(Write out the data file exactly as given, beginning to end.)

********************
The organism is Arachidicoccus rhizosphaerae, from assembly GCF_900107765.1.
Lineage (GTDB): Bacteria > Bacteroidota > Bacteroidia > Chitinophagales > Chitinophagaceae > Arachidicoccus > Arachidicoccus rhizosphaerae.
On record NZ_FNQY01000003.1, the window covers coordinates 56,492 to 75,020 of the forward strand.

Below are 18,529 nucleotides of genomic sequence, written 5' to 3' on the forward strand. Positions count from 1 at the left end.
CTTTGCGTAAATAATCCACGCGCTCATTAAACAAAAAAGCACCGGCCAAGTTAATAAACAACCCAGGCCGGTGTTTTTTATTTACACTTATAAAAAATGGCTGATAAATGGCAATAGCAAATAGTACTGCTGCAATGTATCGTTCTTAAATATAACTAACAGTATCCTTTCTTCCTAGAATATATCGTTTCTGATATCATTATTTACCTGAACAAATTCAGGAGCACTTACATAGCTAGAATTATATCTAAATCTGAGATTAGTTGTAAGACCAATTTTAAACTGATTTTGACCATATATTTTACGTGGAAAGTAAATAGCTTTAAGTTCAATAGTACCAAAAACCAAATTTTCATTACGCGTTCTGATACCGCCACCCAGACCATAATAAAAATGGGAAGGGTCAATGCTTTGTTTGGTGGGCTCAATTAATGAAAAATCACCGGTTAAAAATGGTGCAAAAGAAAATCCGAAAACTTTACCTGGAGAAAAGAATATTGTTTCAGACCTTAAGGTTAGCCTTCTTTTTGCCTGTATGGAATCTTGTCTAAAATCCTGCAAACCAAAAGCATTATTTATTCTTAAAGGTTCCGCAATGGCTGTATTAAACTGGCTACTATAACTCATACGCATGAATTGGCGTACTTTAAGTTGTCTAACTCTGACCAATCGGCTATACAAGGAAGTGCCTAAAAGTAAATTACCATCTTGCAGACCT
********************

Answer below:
The organism is Arachidicoccus rhizosphaerae, from assembly GCF_900107765.1.
Lineage (GTDB): Bacteria > Bacteroidota > Bacteroidia > Chitinophagales > Chitinophagaceae > Arachidicoccus > Arachidicoccus rhizosphaerae.
On record NZ_FNQY01000003.1, the window covers coordinates 56,492 to 75,020 of the forward strand.

Below are 18,529 nucleotides of genomic sequence, written 5' to 3' on the forward strand. Positions count from 1 at the left end.
CTTTGCGTAAATAATCCACGCGCTCATTAAACAAAAAAGCACCGGCCAAGTTAATAAACAACCCAGGCCGGTGTTTTTTATTTACACTTATAAAAAATGGCTGATAAATGGCAATAGCAAATAGTACTGCTGCAATGTATCGTTCTTAAATATAACTAACAGTATCCTTTCTTCCTAGAATATATCGTTTCTGATATCATTATTTACCTGAACAAATTCAGGAGCACTTACATAGCTAGAATTATATCTAAATCTGAGATTAGTTGTAAGACCAATTTTAAACTGATTTTGACCATATATTTTACGTGGAAAGTAAATAGCTTTAAGTTCAATAGTACCAAAAACCAAATTTTCATTACGCGTTCTGATACCGCCACCCAGACCATAATAAAAATGGGAAGGGTCAATGCTTTGTTTGGTGGGCTCAATTAATGAAAAATCACCGGTTAAAAATGGTGCAAAAGAAAATCCGAAAACTTTACCTGGAGAAAAGAATATTGTTTCAGACCTTAAGGTTAGCCTTCTTTTTGCCTGTATGGAATCTTGTCTAAAATCCTGCAAACCAAAAGCATTATTTATTCTTAAAGGTTCCGCAATGGCTGTATTAAACTGGCTACTATAACTCATACGCATGAATTGGCGTACTTTAAGTTGTCTAACTCTGACCAATCGGCTATACAAGGAAGTGCCTAAAAGTAAATTACCATCTTGCAGACCT